Pappy works as a parking attendant and when not parking cars plays with his friend kitten. Kitten is a sentient whirlwind that Pappy plays with by feeding her streamers torn from newspaper. Pete is a newspaper reporter whose favorite subject is the corrupt mayoral administration of his town. The concept of a living whirlwind is a bit much for him; however Pappy proves kitten has a mind by giving her Pete’s hat and then having her return it. Pete accepts this as evidence of her sentience. Pete is writing a column about the inadequate trash collection service provided by the mayor’s brother in law, nepotism you know, and comes up with the idea of finding a piece of old newspaper that has been blowing around the streets for at least a year. Kitten does one better by providing him with one of her toys; a fifty year old front page from 1898 entitled DEWEY INVADES MANILA. Pappy is arrested when he tells kitten not to give the police the headline but is released when Pete points out how silly they look claiming that he has committed a crime by talking to a whirlwind. After that the police try to capture Kitten with a street cleaning vacuum and failing at that set up to destroy her with a bazooka. They desist when Pete points out that they are planning to use high explosives in the middle of town. Pete prints his column and takes it to show Pappy. Pappy is missing but kitten knows where he is which she communicates to Pete by throwing a paper with a hotel room number on it. Pete rescues Pappy but the kidnappers try to escape by car. Pete and Kitten give chase which ends when Kitten throws a load of trash on their car. Pete, knowing that the local cops are crooked calls the local FBI office. Federal agents arrive and arrest the kidnappers who turn in the corrupt mayor as their employer in this crime. The story ends with a celebration honoring the new mayor and for Kitten who has been made an honorary citizen.
As mentioned in my previous post I am reviewing Heinlein’s short fiction first. This story and the previous are from a book entitled 6XH. The others are The Unpleasant Profession of Jonathan Hoag, The Man Who Traveled in Elephants, All You Zombies and He Built a Crooked House. Two of these I loved, three were good reading and one I still haven’t figured out yet.
This one was good reading, but it lacked any real substance. A little bit of a diversion and not much else. It is a Heinlein story though, and I am used to looking for a message within, so what could have motivated him in this, what was he thinking other than to earn his living. So I started looking at what made this story unique and obviously it was Kitten. I don’t believe that a whirlwind could truly be alive nor do I think the author expected his reader to believe. But what if? What if such a thing could be? I won’t try to claim that we humans are the only intelligent species on earth, which would obviously be false. My dog Ananda is very smart, that’s her in the picture with me. We do not however exist on the same level. Still, she is a person to me, with her own moods and her own perspective. A woman I dated some time ago had a dog named Freddy. He was a cute little mongrel that had at least some poodle in his family tree. I think her opinion of Freddie’s intellect was slightly higher than her opinion of mine. One morning Freddy had urinated in the house and was appropriately punished, the mess was cleaned up and she went to work. As she was relating this incident to me she said that she had intended to punish him again when she got home but refrained because she loved him so much. I tried explaining to her that dogs have only the ability for short term associations and that punishing him again would only be confusing. Her response, Freddy would understand. Anthropomorphization; it’s my favorite big word. It is defined as ascribing human characteristics to a non human. Freddy had been anthropomorphized. People who talk to and name their cars are doing this as well. And they will imagine that the vehicle does in some way recognize them. Many children have invisible friends, I know I did, his name was Charlie and he was a ghost who lived in the attic. He was that special someone to whom I could tell anything without fear of scorn. And that’s what we are all looking for, my friend the car, the dog, the tree, the house, the ghost, the whatever. Even, I think, the book or the whirlwind. In Heinlein’s novella The Man Who Sold the Moon the central character D. D. Harriman talks of what it would mean to find people on other planets. Of how we would no longer be alone in our self awareness. Of how we could gain different insights on everything that we have had to think of for ourselves. Ah, what a grand dream. But in the meantime we will continue to invent our own friends with those characteristics which we find most appropriate.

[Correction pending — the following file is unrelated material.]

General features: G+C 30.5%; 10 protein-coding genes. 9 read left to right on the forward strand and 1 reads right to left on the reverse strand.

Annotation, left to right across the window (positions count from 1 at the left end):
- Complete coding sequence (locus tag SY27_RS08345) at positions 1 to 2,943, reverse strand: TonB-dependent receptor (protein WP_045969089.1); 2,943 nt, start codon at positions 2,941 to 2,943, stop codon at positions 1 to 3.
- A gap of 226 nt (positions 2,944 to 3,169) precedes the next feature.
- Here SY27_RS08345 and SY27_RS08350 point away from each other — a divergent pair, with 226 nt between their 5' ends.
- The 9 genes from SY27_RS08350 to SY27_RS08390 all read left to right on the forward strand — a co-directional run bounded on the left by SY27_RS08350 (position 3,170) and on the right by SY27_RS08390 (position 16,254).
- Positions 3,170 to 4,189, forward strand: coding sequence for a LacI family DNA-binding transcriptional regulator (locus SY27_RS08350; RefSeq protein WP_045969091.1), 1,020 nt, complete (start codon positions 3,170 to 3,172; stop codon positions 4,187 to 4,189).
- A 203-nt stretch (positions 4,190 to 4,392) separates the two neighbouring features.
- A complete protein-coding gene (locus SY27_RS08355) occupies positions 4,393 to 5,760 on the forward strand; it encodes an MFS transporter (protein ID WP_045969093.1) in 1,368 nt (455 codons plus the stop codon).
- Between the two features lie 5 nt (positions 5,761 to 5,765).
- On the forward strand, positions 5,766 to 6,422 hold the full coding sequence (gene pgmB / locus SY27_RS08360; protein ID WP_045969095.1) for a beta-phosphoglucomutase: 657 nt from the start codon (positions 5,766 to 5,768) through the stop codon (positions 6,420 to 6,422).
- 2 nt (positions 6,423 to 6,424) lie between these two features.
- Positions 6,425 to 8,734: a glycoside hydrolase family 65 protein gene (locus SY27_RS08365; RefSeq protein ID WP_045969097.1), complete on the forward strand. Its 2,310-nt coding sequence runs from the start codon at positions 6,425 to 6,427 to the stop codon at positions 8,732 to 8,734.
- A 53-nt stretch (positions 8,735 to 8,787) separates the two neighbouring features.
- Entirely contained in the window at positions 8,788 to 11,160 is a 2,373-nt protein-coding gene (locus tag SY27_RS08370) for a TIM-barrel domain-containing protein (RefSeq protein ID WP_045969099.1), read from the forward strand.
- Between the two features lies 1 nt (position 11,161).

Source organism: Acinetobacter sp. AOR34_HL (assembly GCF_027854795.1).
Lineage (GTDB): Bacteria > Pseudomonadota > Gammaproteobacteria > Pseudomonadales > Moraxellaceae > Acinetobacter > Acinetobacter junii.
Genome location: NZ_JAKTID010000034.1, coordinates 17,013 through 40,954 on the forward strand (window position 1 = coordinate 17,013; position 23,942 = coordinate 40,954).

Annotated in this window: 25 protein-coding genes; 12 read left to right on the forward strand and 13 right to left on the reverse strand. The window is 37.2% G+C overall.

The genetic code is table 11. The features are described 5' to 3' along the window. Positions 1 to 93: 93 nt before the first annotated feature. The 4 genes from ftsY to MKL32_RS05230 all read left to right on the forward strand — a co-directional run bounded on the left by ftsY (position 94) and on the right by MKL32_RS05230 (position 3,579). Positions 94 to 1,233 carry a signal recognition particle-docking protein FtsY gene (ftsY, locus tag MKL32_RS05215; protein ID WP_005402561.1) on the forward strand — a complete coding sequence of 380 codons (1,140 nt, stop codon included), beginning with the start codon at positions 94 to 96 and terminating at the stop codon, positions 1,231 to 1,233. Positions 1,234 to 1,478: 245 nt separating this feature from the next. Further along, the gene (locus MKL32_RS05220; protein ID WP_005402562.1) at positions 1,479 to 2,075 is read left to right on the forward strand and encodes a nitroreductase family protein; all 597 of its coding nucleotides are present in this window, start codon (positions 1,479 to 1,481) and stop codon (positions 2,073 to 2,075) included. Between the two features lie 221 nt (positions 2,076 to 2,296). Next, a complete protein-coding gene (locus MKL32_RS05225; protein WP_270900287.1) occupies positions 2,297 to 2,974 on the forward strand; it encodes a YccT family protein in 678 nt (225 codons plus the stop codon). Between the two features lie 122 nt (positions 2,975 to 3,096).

The rational anarchist